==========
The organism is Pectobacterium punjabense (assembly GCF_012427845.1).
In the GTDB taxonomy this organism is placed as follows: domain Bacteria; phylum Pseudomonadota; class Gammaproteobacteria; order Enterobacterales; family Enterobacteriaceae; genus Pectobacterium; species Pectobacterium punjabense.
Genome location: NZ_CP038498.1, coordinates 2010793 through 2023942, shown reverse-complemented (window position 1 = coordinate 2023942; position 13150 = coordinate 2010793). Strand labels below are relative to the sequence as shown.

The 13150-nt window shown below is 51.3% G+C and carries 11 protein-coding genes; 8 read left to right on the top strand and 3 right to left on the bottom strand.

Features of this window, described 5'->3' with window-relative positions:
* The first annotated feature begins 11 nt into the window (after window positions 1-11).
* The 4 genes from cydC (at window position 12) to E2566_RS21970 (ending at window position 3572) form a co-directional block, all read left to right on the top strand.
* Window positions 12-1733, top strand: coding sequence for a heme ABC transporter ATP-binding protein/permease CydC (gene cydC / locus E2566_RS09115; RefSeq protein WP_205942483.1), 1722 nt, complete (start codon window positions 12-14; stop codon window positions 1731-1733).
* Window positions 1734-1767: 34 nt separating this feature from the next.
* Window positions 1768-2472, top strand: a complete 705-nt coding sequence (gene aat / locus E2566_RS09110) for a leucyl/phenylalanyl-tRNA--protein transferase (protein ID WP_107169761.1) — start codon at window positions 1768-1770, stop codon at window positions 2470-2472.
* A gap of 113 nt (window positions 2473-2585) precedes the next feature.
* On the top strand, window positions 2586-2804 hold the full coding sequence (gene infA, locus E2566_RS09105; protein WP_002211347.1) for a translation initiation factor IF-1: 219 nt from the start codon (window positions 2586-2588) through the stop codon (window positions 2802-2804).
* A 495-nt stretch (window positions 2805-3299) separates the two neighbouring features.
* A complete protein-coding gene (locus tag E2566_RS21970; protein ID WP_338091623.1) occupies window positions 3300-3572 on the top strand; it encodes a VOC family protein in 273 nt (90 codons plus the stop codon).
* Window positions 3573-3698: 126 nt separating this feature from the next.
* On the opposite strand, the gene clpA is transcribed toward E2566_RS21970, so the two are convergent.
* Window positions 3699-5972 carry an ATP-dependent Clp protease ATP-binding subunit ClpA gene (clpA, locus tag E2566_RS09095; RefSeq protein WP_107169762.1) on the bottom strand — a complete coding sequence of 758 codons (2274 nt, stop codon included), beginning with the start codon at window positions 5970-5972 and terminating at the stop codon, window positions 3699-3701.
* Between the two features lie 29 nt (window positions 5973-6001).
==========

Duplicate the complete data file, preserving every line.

The organism is Pectobacterium punjabense (assembly GCF_012427845.1).
In the GTDB taxonomy this organism is placed as follows: domain Bacteria; phylum Pseudomonadota; class Gammaproteobacteria; order Enterobacterales; family Enterobacteriaceae; genus Pectobacterium; species Pectobacterium punjabense.
Genome location: NZ_CP038498.1, coordinates 2010793 through 2023942, shown reverse-complemented (window position 1 = coordinate 2023942; position 13150 = coordinate 2010793). Strand labels below are relative to the sequence as shown.

The 13150-nt window shown below is 51.3% G+C and carries 11 protein-coding genes; 8 read left to right on the top strand and 3 right to left on the bottom strand.

Features of this window, described 5'->3' with window-relative positions:
* The first annotated feature begins 11 nt into the window (after window positions 1-11).
* The 4 genes from cydC (at window position 12) to E2566_RS21970 (ending at window position 3572) form a co-directional block, all read left to right on the top strand.
* Window positions 12-1733, top strand: coding sequence for a heme ABC transporter ATP-binding protein/permease CydC (gene cydC / locus E2566_RS09115; RefSeq protein WP_205942483.1), 1722 nt, complete (start codon window positions 12-14; stop codon window positions 1731-1733).
* Window positions 1734-1767: 34 nt separating this feature from the next.
* Window positions 1768-2472, top strand: a complete 705-nt coding sequence (gene aat / locus E2566_RS09110) for a leucyl/phenylalanyl-tRNA--protein transferase (protein ID WP_107169761.1) — start codon at window positions 1768-1770, stop codon at window positions 2470-2472.
* A gap of 113 nt (window positions 2473-2585) precedes the next feature.
* On the top strand, window positions 2586-2804 hold the full coding sequence (gene infA, locus E2566_RS09105; protein WP_002211347.1) for a translation initiation factor IF-1: 219 nt from the start codon (window positions 2586-2588) through the stop codon (window positions 2802-2804).
* A 495-nt stretch (window positions 2805-3299) separates the two neighbouring features.
* A complete protein-coding gene (locus tag E2566_RS21970; protein ID WP_338091623.1) occupies window positions 3300-3572 on the top strand; it encodes a VOC family protein in 273 nt (90 codons plus the stop codon).
* Window positions 3573-3698: 126 nt separating this feature from the next.
* On the opposite strand, the gene clpA is transcribed toward E2566_RS21970, so the two are convergent.
* Window positions 3699-5972 carry an ATP-dependent Clp protease ATP-binding subunit ClpA gene (clpA, locus tag E2566_RS09095; RefSeq protein WP_107169762.1) on the bottom strand — a complete coding sequence of 758 codons (2274 nt, stop codon included), beginning with the start codon at window positions 5970-5972 and terminating at the stop codon, window positions 3699-3701.
* Between the two features lie 29 nt (window positions 5973-6001).